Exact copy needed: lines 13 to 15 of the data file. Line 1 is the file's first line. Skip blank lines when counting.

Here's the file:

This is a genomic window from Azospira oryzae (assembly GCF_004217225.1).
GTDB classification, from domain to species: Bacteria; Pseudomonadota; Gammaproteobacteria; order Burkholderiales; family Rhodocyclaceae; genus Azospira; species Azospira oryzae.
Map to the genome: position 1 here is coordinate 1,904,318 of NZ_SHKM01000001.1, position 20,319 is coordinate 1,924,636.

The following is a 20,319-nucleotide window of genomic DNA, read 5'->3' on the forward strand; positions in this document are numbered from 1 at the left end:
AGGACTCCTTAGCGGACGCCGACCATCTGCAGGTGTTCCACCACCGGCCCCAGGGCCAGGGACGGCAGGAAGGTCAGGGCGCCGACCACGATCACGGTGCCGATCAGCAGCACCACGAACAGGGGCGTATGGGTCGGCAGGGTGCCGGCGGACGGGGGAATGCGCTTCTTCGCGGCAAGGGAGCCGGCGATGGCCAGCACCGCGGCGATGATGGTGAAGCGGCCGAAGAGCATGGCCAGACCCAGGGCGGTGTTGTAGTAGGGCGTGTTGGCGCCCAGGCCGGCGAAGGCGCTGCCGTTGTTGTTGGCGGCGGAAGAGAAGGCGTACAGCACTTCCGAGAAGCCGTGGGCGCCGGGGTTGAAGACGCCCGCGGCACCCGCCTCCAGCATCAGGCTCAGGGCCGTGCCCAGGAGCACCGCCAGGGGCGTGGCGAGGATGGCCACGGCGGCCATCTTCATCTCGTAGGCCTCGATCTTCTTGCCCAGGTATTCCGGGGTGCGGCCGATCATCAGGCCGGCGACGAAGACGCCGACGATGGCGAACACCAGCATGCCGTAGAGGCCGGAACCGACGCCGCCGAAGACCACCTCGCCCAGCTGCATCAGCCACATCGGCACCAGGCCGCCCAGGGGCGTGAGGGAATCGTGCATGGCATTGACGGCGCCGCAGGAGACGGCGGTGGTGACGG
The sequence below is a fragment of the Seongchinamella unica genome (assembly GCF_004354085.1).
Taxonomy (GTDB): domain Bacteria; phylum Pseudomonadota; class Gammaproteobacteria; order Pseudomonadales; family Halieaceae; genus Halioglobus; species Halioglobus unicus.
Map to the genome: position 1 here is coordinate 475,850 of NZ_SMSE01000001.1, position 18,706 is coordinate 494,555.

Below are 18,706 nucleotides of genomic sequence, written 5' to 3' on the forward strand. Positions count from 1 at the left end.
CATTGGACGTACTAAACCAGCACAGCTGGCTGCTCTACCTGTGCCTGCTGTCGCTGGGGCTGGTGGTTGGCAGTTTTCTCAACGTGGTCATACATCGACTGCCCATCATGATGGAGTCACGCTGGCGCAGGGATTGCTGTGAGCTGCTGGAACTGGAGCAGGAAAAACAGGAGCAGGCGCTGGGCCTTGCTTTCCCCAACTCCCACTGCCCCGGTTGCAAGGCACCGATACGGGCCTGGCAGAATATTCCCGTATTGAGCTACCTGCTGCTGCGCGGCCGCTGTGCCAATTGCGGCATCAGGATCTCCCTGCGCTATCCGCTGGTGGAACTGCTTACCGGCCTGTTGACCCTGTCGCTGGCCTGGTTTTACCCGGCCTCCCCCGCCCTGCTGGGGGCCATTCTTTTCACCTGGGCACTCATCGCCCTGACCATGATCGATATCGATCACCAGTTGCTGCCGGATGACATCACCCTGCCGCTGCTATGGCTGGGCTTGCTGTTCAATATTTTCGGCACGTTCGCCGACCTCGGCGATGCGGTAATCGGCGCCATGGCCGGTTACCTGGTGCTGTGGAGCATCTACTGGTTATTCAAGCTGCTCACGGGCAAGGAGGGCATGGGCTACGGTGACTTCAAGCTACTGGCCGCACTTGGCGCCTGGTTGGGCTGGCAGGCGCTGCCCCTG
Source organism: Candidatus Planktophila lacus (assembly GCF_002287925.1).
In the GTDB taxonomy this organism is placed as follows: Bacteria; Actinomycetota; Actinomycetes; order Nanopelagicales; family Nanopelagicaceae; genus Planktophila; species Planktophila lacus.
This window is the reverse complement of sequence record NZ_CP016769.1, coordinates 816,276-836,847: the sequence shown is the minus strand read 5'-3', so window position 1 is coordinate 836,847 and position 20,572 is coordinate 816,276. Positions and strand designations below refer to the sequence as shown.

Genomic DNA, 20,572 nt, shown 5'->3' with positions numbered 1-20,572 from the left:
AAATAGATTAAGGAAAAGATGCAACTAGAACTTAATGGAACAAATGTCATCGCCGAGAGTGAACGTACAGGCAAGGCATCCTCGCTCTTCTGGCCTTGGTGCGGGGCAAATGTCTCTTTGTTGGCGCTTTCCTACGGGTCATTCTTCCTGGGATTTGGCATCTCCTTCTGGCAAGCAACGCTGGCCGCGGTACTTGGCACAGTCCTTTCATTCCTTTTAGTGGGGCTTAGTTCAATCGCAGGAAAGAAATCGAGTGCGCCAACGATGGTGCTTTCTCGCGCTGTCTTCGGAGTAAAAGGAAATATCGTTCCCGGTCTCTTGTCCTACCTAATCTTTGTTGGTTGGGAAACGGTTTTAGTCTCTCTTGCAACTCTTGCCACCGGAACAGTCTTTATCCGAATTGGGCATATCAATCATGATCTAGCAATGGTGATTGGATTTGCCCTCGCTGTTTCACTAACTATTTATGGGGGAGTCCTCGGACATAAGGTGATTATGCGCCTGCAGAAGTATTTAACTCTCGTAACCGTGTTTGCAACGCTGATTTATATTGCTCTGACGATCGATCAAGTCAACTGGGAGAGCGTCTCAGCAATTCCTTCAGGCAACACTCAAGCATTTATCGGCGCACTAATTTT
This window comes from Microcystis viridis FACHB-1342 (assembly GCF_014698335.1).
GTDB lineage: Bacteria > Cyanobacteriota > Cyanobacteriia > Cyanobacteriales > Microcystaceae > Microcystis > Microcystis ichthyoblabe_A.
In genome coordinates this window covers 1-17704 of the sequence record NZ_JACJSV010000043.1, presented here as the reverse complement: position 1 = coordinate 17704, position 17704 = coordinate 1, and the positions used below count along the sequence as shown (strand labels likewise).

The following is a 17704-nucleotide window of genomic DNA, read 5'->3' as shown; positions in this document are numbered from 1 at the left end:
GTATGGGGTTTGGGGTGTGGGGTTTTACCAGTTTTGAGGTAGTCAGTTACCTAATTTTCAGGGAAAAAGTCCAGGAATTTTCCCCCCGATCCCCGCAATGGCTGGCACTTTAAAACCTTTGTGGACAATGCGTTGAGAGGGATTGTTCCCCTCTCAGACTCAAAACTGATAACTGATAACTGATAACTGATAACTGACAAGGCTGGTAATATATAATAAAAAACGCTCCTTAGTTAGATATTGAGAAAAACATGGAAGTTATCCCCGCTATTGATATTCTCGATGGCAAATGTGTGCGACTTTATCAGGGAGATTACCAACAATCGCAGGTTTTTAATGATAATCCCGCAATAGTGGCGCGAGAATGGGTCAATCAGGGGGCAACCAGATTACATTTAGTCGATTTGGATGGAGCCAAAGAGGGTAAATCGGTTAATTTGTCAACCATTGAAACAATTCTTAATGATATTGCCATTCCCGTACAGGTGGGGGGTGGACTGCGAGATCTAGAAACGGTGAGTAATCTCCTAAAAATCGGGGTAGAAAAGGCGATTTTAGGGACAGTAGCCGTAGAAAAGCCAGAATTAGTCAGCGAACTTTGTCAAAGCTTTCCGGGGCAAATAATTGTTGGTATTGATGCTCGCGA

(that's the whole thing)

This window is the reverse complement of sequence record NZ_CP016769.1, coordinates 816,276-836,847: the sequence shown is the minus strand read 5'-3', so window position 1 is coordinate 836,847 and position 20,572 is coordinate 816,276. Positions and strand designations below refer to the sequence as shown.

Genomic DNA, 20,572 nt, shown 5'->3' with positions numbered 1-20,572 from the left:
AAATAGATTAAGGAAAAGATGCAACTAGAACTTAATGGAACAAATGTCATCGCCGAGAGTGAACGTACAGGCAAGGCATCCTCGCTCTTCTGGCCTTGGTGCGGGGCAAATGTCTCTTTGTTGGCGCTTTCCTACGGGTCATTCTTCCTGGGATTTGGCATCTCCTTCTGGCAAGCAACGCTGGCCGCGGTACTTGGCACAGTCCTTTCATTCCTTTTAGTGGGGCTTAGTTCAATCGCAGGAAAGAAATCGAGTGCGCCAACGATGGTGCTTTCTCGCGCTGTCTTCGGAGTAAAAGGAAATATCGTTCCCGGTCTCTTGTCCTACCTAATCTTTGTTGGTTGGGAAACGGTTTTAGTCTCTCTTGCAACTCTTGCCACCGGAACAGTCTTTATCCGAATTGGGCATATCAATCATGATCTAGCAATGGTGATTGGATTTGCCCTCGCTGTTTCACTAACTATTTATGGGGGAGTCCTCGGACATAAGGTGATTATGCGCCTGCAGAAGTATTTAACTCTCGTAACCGTGTTTGCAACGCTGATTTATATTGCTCTGACGATCGATCAAGTCAACTGGGAGAGCGTCTCAGCAATTCCTTCAGGCAACACTCAAGCATTTATCGGCGCACTAATTTT